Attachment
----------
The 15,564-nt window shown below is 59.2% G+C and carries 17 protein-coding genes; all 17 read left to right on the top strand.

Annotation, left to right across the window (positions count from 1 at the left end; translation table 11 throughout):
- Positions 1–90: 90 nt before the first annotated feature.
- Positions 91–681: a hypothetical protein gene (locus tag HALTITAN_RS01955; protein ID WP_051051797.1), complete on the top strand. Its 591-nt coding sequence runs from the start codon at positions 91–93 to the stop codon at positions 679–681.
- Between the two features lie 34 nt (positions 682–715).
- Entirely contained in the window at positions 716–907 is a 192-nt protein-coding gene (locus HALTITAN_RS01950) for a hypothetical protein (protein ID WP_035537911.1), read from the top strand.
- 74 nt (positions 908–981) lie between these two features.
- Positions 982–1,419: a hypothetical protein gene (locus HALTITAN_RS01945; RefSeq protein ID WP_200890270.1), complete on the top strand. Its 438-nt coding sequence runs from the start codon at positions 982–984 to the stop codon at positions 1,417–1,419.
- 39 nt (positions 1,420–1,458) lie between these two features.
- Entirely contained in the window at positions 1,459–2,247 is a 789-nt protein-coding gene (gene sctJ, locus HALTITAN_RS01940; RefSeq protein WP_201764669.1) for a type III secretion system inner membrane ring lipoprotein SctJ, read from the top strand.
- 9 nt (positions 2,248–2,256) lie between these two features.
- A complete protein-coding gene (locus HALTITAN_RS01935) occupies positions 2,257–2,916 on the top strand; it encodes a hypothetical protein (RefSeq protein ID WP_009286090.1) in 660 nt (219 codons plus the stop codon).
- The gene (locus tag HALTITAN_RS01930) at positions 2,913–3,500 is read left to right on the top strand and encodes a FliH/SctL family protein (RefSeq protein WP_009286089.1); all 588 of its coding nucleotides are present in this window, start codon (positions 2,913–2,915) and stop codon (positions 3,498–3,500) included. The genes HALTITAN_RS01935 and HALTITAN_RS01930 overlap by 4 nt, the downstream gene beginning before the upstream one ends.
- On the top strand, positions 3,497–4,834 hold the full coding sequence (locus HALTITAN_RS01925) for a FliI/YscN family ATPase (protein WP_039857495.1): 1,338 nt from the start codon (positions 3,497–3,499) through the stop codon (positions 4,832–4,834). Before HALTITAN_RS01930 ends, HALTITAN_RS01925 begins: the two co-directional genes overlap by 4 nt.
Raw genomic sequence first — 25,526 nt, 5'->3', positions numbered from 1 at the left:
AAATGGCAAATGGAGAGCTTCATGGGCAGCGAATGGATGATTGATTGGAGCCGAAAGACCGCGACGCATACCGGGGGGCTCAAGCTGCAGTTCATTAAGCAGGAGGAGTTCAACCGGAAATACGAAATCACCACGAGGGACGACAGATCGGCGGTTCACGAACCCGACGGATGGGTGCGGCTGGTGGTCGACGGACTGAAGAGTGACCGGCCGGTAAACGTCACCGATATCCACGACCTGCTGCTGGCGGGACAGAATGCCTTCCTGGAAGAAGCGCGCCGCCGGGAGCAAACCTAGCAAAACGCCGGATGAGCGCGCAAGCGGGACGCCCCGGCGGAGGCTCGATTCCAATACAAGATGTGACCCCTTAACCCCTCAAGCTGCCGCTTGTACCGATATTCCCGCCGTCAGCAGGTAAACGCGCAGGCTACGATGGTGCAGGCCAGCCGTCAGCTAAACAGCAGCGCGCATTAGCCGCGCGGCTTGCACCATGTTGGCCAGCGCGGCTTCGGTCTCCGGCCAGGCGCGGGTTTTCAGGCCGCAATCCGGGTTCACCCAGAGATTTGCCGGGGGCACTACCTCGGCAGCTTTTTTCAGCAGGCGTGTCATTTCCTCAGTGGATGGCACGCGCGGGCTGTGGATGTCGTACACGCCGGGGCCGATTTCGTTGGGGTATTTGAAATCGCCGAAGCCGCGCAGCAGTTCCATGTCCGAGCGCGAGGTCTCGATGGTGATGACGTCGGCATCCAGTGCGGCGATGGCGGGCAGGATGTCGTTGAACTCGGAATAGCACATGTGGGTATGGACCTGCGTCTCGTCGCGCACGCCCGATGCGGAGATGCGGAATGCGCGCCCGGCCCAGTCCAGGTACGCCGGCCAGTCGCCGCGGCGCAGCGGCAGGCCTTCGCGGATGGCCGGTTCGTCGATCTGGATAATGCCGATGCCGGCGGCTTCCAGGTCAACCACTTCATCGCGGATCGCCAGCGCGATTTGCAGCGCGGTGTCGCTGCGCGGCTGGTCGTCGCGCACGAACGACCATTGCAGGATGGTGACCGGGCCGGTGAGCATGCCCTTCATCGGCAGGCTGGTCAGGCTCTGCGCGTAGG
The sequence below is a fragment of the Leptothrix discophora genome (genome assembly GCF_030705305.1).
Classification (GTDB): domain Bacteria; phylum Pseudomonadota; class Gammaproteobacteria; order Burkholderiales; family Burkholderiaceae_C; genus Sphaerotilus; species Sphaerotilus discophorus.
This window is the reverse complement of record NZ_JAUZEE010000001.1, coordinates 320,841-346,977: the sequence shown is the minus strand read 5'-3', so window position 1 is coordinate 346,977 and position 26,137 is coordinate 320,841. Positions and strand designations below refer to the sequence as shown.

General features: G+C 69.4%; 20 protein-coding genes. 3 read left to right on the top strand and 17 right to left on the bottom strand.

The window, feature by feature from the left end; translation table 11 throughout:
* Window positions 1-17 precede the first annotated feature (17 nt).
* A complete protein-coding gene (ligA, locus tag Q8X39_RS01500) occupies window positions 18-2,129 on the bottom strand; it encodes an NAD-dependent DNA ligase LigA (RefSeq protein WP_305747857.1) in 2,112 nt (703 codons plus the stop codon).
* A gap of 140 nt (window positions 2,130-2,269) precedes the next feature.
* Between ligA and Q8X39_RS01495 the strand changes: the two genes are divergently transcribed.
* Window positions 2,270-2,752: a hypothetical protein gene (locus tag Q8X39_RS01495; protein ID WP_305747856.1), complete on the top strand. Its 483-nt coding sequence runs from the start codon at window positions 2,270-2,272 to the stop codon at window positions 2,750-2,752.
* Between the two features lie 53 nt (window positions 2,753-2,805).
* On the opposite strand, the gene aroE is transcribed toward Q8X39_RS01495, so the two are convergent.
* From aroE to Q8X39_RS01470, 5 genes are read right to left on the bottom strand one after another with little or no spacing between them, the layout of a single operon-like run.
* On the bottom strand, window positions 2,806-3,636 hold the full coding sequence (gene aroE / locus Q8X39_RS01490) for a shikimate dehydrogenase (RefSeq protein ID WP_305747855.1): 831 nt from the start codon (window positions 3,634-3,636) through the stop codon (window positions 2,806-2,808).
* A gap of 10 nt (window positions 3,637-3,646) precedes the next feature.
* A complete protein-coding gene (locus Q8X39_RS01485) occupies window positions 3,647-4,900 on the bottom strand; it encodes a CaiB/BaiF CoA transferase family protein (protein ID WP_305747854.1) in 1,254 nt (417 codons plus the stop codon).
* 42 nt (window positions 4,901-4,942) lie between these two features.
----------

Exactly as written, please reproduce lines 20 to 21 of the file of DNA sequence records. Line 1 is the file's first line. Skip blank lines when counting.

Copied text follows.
General features: G+C 69.4%; 20 protein-coding genes. 3 read left to right on the top strand and 17 right to left on the bottom strand.

The window, feature by feature from the left end; translation table 11 throughout: